E3127c595ddd7b5badf7ea8e42f058d6

(205)

on August 31, 2011
at 12:41 AM

why/how does coconut oil increase weight loss? really interested in this!

11fad76ad74f68e3afdaafc78c904001

(10)

on August 31, 2011
at 12:28 AM

Thanks! I've been using coconut milk in my coffee; should I add the oil too?

24fcc21452ebe39c032be6801d6bbadd

(9812)

on August 31, 2011
at 12:09 AM

+1 for this question, I was actually just thinking the very same thing! I started a new medication a few weeks ago; my appetite has decreased and I think it's causing my workouts to suffer :(

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6 Answers

2
Ac7edffeaea00e2076762ea16d19c239

(192)

on September 28, 2011
at 11:47 AM

I also take meds for ADHD that suppresses my appetite as well. Thinking about eating first thing in the morning makes me sick with or without meds.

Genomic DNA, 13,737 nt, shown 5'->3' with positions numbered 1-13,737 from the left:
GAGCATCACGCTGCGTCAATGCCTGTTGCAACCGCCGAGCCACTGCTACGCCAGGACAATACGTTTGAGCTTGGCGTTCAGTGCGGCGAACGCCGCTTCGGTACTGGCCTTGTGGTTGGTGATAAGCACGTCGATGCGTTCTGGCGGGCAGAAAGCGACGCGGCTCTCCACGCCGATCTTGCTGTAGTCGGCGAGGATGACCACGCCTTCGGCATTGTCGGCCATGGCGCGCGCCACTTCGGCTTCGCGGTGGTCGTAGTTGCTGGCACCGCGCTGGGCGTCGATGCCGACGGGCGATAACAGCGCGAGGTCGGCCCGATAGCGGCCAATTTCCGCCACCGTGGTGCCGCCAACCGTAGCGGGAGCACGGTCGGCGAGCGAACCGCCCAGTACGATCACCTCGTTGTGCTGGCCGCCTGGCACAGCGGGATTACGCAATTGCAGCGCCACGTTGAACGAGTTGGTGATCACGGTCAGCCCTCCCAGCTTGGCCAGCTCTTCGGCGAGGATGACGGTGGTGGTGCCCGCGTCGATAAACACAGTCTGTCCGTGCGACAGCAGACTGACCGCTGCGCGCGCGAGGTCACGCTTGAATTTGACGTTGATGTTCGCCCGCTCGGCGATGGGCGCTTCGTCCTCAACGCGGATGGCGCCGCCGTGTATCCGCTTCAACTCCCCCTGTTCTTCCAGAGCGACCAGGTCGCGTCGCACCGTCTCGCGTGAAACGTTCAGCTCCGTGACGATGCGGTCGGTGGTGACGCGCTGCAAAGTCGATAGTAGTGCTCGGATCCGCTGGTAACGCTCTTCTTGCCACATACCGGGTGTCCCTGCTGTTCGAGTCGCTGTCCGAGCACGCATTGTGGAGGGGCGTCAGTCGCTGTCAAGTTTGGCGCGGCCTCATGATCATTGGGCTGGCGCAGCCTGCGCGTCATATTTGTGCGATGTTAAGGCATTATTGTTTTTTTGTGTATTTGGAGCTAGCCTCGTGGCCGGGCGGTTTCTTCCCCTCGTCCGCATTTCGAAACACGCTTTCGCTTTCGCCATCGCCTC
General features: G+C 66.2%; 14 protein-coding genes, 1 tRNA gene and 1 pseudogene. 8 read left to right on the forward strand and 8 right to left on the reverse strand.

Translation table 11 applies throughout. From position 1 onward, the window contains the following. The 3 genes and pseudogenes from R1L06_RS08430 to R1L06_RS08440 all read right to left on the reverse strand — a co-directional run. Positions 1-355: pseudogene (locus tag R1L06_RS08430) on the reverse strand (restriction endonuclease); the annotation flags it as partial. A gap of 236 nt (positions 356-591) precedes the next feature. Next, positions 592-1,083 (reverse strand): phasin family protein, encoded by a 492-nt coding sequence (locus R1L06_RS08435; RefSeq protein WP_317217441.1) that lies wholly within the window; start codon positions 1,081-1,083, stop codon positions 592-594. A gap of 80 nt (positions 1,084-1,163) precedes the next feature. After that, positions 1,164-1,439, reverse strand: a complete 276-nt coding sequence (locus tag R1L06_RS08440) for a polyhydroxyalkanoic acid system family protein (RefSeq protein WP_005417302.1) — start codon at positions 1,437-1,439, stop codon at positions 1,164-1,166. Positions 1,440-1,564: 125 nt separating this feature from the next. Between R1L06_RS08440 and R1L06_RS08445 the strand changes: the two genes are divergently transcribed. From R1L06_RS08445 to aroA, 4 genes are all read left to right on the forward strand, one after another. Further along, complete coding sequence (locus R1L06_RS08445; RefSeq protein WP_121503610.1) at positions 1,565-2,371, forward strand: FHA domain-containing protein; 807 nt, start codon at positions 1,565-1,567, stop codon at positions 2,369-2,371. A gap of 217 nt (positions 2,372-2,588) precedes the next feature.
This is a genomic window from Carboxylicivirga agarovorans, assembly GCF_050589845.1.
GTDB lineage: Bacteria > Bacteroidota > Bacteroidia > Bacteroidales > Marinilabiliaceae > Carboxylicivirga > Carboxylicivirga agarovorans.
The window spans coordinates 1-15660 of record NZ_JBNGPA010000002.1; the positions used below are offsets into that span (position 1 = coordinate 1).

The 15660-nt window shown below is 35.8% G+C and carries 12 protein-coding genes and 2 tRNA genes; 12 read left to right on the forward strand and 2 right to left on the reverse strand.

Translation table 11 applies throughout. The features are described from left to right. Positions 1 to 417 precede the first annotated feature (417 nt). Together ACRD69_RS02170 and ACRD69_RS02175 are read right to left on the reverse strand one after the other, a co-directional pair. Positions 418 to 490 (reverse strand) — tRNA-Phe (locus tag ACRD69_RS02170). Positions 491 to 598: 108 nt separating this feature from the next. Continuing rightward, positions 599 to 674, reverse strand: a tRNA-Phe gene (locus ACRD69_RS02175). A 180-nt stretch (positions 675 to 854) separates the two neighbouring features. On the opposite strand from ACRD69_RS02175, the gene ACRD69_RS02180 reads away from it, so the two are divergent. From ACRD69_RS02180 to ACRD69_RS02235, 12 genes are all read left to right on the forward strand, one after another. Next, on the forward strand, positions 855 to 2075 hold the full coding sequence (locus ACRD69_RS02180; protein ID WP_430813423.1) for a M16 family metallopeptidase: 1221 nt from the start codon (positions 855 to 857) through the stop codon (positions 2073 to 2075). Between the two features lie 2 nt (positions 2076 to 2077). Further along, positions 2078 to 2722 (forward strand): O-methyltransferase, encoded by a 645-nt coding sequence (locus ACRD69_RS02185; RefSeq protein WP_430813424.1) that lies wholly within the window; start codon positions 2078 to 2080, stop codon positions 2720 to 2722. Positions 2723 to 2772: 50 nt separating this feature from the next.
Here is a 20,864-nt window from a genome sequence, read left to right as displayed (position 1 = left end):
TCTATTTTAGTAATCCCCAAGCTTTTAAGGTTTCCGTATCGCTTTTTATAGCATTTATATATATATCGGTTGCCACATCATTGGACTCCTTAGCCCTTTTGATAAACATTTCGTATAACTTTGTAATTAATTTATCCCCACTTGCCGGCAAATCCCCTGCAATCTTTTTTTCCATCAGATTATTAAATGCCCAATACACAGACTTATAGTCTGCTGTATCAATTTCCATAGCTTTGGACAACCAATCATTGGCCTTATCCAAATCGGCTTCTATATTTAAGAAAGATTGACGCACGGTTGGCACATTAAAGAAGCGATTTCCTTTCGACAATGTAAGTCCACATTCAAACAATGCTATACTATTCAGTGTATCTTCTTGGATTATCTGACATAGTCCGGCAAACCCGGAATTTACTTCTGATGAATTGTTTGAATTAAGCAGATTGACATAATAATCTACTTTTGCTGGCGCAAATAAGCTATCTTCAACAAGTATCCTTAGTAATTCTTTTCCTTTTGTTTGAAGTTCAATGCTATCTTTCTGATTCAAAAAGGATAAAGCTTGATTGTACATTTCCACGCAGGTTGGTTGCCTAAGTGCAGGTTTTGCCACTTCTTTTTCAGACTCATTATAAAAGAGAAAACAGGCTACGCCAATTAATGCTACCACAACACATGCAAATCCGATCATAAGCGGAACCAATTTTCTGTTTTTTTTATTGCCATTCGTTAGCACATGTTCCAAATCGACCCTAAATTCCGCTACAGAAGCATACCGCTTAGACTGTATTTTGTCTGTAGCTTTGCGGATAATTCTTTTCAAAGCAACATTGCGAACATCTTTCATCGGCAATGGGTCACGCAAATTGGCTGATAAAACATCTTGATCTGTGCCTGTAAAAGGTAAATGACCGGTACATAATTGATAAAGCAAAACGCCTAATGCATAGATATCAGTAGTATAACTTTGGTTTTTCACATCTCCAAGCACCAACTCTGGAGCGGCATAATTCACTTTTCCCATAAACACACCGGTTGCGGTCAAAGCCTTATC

I add a tbls of coconut oil and a little cream in my coffee and around 10am I drink warm water with another tbls of coconut oil with cinnamon. I make a light lunch; roast beef wraps with laughing cow cheese wrapped around veggies that I eat around 2-3pm if I remember...I get so wrapped up in things I forget. Supper is around 7; we usually eat some kind of meat with veggies??? I CrossFit 4-5 x a week in the mornings and not eating has not affected my performance. I tried to force myself to eat a couple of times and it just made me sick to my stomach.

If I am hungry I eat if not then I don't, this works well for me??? I do find myself eating more on the weekends probably mostly out of boredom.

1
F5a8a14fc6a4d33c2563d0dd3066698a

(714)

on August 31, 2011
at 02:14 AM

Talk to your doctor about alternative medications. There are others for ADHD, and I do not believe all of them have this side effect.

Also, though, calculate your basic metabolic rate to determine how many calories you need to just exist. I believe for women it is something like this, assuming you're around 30 years old, and using this formula:

655 + ( 4.35 x weight in pounds ) + ( 4.7 x height in inches ) - ( 4.7 x age in years )

That puts you somewhere between 1300 - 1400 calories a day.